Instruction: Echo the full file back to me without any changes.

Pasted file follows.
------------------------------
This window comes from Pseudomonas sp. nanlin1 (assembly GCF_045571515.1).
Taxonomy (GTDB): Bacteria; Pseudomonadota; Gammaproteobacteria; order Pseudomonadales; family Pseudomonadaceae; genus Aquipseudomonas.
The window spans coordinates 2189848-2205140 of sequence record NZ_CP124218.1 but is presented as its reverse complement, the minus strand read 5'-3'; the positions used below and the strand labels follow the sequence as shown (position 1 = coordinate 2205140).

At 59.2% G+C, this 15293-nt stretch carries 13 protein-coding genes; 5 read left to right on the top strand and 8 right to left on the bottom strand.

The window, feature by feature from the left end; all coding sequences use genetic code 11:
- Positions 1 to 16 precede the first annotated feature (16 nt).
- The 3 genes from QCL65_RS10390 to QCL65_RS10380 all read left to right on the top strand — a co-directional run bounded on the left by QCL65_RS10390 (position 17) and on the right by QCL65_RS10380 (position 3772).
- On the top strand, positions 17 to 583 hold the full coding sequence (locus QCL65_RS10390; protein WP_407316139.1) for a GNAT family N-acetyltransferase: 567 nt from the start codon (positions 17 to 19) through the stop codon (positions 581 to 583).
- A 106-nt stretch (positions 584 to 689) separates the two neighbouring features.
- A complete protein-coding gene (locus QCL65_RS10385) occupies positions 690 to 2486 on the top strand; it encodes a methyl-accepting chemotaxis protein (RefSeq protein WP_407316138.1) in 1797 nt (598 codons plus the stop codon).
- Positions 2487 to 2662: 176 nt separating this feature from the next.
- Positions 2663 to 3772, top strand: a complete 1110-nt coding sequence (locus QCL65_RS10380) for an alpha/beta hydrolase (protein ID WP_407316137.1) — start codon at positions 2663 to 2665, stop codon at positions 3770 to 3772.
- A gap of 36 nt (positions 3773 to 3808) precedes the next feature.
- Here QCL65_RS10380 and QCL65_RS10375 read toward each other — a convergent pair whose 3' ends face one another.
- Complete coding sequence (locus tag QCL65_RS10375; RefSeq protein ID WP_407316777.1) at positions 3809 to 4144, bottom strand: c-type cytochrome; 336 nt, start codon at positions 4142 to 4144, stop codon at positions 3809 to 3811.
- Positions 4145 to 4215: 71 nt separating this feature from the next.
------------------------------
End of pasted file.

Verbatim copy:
This window comes from Pseudomonas sp. nanlin1 (assembly GCF_045571515.1).
Taxonomy (GTDB): Bacteria; Pseudomonadota; Gammaproteobacteria; order Pseudomonadales; family Pseudomonadaceae; genus Aquipseudomonas.
The window spans coordinates 2189848-2205140 of sequence record NZ_CP124218.1 but is presented as its reverse complement, the minus strand read 5'-3'; the positions used below and the strand labels follow the sequence as shown (position 1 = coordinate 2205140).

At 59.2% G+C, this 15293-nt stretch carries 13 protein-coding genes; 5 read left to right on the top strand and 8 right to left on the bottom strand.

The window, feature by feature from the left end; all coding sequences use genetic code 11:
- Positions 1 to 16 precede the first annotated feature (16 nt).
- The 3 genes from QCL65_RS10390 to QCL65_RS10380 all read left to right on the top strand — a co-directional run bounded on the left by QCL65_RS10390 (position 17) and on the right by QCL65_RS10380 (position 3772).
- On the top strand, positions 17 to 583 hold the full coding sequence (locus QCL65_RS10390; protein WP_407316139.1) for a GNAT family N-acetyltransferase: 567 nt from the start codon (positions 17 to 19) through the stop codon (positions 581 to 583).
- A 106-nt stretch (positions 584 to 689) separates the two neighbouring features.
- A complete protein-coding gene (locus QCL65_RS10385) occupies positions 690 to 2486 on the top strand; it encodes a methyl-accepting chemotaxis protein (RefSeq protein WP_407316138.1) in 1797 nt (598 codons plus the stop codon).
- Positions 2487 to 2662: 176 nt separating this feature from the next.
- Positions 2663 to 3772, top strand: a complete 1110-nt coding sequence (locus QCL65_RS10380) for an alpha/beta hydrolase (protein ID WP_407316137.1) — start codon at positions 2663 to 2665, stop codon at positions 3770 to 3772.
- A gap of 36 nt (positions 3773 to 3808) precedes the next feature.
- Here QCL65_RS10380 and QCL65_RS10375 read toward each other — a convergent pair whose 3' ends face one another.
- Complete coding sequence (locus tag QCL65_RS10375; RefSeq protein ID WP_407316777.1) at positions 3809 to 4144, bottom strand: c-type cytochrome; 336 nt, start codon at positions 4142 to 4144, stop codon at positions 3809 to 3811.
- Positions 4145 to 4215: 71 nt separating this feature from the next.